Now that that’s cleaned up, we need to set style rules so that our stories appear the same in all eBook formats, whether it’s mobi or epub.
Creating and setting styles
Creating styles for formatting is so helpful for future manuscripts. This is a step that takes some time, but once they’re set, it saves a lot of time in the future. We’ll use my styles as an example.
The first style I modified was the “normal” style. I use this for all of my story text in my manuscripts. Roger Packer has a great article on how to choose the typography for a manuscript. I use Times New Roman in all of my manuscripts without any problems. Let’s look at this step by step.
- Right click the Normal style box.
- Select modify.
- Select your desired font. In this case, Times New Roman size 12.
- Beneath the font selection, where the alignment options are, select “justify.”
- On the bottom, change “only in this document” to “new documents based on this template.”
- Below that, select Format, then Paragraph.
- Change the indentation to beneath Special to “First Line.”
- Change the indentation beneath By to 0.25″ (This creates the indents that tab usually does, but embeds them into the file)
- (Optional) If you want line spacing, which I had 1.0 for Resonance and 1.5 for Requiem, be sure to specify it in the paragraph menu. If you do this, stick to single or 1.5. Never double. (This can corrupt the file). Spacing is completely optional for eBook publishing, but looks much cleaner in print. I’ll show a better example when we get to formatting for printing.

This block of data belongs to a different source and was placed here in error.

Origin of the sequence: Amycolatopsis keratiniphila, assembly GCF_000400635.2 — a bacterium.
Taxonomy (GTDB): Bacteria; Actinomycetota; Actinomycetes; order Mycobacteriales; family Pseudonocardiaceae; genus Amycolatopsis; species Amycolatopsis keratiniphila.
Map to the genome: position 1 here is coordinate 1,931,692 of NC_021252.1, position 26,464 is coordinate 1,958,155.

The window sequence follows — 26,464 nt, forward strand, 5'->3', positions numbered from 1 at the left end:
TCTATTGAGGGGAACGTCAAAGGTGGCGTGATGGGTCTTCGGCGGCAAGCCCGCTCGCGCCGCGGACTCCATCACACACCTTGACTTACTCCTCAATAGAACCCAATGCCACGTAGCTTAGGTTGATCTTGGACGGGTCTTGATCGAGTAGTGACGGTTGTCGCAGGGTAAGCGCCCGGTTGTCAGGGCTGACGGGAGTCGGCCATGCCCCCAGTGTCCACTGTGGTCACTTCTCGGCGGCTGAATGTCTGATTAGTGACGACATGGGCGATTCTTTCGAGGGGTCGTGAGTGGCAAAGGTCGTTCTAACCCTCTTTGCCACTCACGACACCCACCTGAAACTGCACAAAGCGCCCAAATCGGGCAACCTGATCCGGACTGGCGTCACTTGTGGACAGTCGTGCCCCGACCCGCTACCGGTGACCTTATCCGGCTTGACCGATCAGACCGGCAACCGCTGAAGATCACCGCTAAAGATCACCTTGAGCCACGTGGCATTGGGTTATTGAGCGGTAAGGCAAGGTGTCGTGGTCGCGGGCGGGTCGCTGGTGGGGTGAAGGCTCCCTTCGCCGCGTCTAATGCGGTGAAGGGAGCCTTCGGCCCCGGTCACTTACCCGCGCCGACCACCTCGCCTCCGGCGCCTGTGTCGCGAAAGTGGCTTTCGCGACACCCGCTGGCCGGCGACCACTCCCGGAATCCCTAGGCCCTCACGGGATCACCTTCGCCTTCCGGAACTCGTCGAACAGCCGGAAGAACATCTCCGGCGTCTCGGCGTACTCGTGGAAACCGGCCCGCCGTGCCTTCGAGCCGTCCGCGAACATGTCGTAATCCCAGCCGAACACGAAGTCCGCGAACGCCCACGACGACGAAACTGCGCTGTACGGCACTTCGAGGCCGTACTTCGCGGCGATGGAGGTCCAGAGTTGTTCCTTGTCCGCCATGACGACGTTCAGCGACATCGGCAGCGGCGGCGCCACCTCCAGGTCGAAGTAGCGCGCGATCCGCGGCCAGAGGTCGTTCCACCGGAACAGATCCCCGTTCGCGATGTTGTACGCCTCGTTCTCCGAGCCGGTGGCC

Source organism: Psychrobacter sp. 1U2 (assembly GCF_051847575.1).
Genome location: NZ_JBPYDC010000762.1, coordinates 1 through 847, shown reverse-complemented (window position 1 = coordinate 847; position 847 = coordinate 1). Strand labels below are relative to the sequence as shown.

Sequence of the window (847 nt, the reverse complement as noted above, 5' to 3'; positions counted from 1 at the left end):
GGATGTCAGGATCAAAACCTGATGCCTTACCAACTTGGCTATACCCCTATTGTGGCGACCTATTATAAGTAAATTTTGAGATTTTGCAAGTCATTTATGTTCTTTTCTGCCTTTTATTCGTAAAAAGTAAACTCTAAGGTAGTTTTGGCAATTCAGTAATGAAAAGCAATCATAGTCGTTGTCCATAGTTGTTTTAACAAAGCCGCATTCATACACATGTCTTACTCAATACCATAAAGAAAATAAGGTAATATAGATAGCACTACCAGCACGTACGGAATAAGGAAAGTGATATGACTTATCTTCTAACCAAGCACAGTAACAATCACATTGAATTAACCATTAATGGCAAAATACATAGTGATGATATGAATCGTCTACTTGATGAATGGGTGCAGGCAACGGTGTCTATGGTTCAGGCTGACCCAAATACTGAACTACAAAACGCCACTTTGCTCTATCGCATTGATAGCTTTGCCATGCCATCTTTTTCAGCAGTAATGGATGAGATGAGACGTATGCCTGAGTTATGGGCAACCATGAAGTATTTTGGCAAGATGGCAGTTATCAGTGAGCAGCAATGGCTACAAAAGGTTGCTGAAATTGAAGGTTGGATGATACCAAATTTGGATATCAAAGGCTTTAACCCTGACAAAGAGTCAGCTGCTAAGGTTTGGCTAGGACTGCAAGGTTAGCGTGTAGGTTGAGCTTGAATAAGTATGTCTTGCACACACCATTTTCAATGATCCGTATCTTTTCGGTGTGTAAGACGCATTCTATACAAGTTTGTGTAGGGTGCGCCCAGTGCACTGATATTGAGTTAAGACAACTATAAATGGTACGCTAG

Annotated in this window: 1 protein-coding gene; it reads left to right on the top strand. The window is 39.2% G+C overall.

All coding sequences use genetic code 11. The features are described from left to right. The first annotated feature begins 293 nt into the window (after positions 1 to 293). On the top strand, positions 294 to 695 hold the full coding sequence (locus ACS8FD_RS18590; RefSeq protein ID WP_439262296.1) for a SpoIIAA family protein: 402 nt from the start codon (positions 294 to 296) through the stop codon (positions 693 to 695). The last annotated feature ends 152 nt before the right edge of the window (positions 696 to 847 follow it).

- Hit Ok
- Hit Ok
- Highlight all text in the manuscript and select the newly created style. All text should reset according to the style settings.
Great job! You’ve created your first style! This will be what we use from here on out for our manuscripts. No tab pressing, no worrying about font inconsistencies, we’ve made a style template! Now we need to make two more!
Using the previous instructions, create a style for your chapter headings. You can align them differently, change the font, whatever you like so long as they’re all in the same format. To adjust the chapter headings if they’re already manuscript, simply highlight one and select the style from the styles heading.
The last style required is for the title/author name for the title page. I use my chapter heading style for these, but feel free to create your own! The same goes for your copyright information.
If there are letters or separate documents in the manuscript that you want to set apart from the normal text, be sure to format those using styles as well. For example, this letter in Resonance: